GLASGOW — The international climate talks went into overtime Friday evening, as negotiators wrestled behind closed doors over several sticking points in an agreement that could determine whether nations can prevent the planet from growing dangerously hot by midcentury.
A draft agreement released Friday morning called for a doubling of money to help developing countries cope with climate impacts, and said nations should strengthen their emissions-cutting targets by next year. The document urged countries to accelerate a coal phaseout and eliminate subsidies for fossil fuels.
Negotiators from about 200 countries worked into Saturday morning, arguing over several aspects of the document, including whether countries should be asked to return next year with stronger emissions plans, if wealthy countries should give financial help to developing countries suffering the worst impacts, and how to structure a global market for carbon.
They even disputed whether the final agreement should mention the words “fossil fuels,” which have never before appeared in a global climate agreement even though their combustion is the principal cause of climate change.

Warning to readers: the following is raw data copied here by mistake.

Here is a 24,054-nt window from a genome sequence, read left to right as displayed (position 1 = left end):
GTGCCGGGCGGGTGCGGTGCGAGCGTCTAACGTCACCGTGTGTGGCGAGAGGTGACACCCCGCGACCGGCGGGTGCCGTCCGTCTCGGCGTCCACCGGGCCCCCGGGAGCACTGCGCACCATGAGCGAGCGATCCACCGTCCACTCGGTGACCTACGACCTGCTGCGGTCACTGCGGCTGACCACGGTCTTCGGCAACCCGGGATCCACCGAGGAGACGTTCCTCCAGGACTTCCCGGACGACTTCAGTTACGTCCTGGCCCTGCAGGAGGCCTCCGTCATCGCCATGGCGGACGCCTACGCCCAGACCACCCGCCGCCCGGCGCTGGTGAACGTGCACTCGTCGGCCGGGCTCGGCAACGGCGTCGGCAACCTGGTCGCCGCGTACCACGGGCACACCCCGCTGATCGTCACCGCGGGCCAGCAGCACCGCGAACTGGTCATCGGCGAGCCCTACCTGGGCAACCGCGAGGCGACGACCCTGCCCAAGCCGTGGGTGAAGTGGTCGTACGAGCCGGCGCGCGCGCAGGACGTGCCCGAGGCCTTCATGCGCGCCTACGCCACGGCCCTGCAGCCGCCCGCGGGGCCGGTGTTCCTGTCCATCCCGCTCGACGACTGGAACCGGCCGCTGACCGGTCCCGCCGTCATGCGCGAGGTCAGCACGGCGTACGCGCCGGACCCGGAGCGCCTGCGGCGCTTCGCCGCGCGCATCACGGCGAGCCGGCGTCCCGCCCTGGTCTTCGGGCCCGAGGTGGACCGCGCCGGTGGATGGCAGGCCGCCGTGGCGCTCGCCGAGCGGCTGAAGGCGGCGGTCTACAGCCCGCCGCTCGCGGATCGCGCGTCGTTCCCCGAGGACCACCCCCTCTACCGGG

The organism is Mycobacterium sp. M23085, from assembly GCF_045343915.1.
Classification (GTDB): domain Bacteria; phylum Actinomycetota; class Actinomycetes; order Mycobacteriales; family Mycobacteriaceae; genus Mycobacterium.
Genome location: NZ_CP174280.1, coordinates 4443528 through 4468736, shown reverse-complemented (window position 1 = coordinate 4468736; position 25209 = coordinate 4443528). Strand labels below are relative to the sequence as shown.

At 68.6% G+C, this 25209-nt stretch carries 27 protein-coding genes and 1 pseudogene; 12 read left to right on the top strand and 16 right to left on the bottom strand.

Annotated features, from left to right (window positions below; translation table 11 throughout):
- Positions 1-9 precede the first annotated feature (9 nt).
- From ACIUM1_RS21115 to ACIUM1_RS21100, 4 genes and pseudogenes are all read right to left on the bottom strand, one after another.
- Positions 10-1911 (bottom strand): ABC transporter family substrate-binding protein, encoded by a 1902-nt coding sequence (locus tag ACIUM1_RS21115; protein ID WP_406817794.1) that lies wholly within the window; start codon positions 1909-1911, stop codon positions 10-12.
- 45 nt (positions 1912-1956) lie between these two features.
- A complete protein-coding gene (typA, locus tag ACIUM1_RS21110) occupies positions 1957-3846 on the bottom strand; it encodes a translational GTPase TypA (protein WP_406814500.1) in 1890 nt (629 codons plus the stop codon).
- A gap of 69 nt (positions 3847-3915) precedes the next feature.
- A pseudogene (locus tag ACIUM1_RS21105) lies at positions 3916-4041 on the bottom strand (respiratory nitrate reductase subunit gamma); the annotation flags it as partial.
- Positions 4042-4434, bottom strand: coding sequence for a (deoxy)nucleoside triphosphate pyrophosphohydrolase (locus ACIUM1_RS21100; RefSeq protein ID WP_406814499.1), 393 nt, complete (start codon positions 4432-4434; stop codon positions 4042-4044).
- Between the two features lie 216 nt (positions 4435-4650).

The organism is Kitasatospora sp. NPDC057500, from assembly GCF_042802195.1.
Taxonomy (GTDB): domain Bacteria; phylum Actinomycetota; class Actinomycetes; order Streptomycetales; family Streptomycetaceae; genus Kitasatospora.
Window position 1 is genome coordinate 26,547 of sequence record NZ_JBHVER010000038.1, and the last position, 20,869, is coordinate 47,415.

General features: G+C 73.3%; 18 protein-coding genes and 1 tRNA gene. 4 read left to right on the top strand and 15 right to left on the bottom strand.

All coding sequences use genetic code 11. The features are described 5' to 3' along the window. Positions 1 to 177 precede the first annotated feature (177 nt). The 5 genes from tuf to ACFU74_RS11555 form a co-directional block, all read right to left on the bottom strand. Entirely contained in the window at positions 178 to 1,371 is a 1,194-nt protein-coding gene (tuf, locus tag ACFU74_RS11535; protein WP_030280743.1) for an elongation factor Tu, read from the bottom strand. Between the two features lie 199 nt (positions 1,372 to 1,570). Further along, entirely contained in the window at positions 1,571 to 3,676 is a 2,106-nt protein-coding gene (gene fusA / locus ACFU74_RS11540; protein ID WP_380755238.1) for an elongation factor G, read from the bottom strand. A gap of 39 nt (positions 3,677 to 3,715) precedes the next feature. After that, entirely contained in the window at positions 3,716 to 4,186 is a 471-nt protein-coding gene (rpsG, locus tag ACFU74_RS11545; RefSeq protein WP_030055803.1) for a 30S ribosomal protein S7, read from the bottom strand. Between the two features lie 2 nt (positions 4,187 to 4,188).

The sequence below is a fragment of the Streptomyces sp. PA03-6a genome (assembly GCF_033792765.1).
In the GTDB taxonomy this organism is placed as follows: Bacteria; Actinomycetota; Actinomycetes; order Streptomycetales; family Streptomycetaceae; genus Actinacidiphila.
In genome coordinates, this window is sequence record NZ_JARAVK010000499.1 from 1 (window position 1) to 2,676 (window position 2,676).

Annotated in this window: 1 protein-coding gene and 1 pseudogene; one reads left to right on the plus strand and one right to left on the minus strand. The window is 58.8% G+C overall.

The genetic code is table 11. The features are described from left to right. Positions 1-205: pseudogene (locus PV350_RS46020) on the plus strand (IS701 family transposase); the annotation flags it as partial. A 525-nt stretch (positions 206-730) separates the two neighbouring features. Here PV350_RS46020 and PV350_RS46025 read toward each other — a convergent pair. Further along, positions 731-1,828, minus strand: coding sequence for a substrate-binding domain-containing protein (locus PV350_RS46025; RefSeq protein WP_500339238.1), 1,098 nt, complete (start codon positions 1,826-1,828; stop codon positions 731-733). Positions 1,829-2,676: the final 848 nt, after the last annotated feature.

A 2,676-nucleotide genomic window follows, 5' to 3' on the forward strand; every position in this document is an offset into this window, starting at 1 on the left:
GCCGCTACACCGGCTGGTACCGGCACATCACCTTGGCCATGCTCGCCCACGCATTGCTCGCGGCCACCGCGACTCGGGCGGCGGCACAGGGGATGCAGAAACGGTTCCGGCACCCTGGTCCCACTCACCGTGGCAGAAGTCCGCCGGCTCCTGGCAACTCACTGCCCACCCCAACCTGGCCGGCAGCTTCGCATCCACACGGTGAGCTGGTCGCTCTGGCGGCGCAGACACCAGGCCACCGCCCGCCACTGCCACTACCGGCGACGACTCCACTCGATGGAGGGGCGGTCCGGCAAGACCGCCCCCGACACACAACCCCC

One of the most divisive questions involves whether industrialized countries that have prospered by burning coal, oil and gas should pay developing countries for the irreparable harms they have caused.
The state of the negotiations reflected the intensifying pressure on polluter countries to not only reduce greenhouse gas emissions far more quickly than they have been willing, but also to address the damage that those emissions have exacted on countries least responsible for the problem.
“There’s a huge disconnect between where we are, where we will be based on current projections and where we need to be in terms of what science is telling us,” said Saber Hossain Chowdhury, a negotiator from Bangladesh.
A new draft text was expected Saturday morning, according to summit organizers. To reach a final agreement, all parties must approve. By tradition, if one country objects to language in the agreement, the talks can deadlock.
The summit host, Britain, had said its goal was to ensure that the planet would not heat more than 1.5 degrees Celsius (2.7 degrees Fahrenheit) by 2100, compared with preindustrial times. That is the threshold beyond which scientists say devastating heat waves, fires and floods become significantly more likely.
That goal is nowhere within reach.
The world has already warmed an average of 1.1 degrees Celsius since the Industrial Revolution, although some places have already heated more than that. One analysis found that even if all the pledges made in Glasgow are kept, temperatures will still skyrocket by 2.4 degrees Celsius by 2100.
The Kenyan environment minister, Keriako Tobiko, noted that an average global temperature rise of 1.5 degrees Celsius would translate into 3 degrees in Africa, intensifying erratic patterns of rainfall and drought that are already punishing farmers.
Read More: Glasgow Climate Talks Are Down to the Wire on Money, Ambition and Fossil Fuels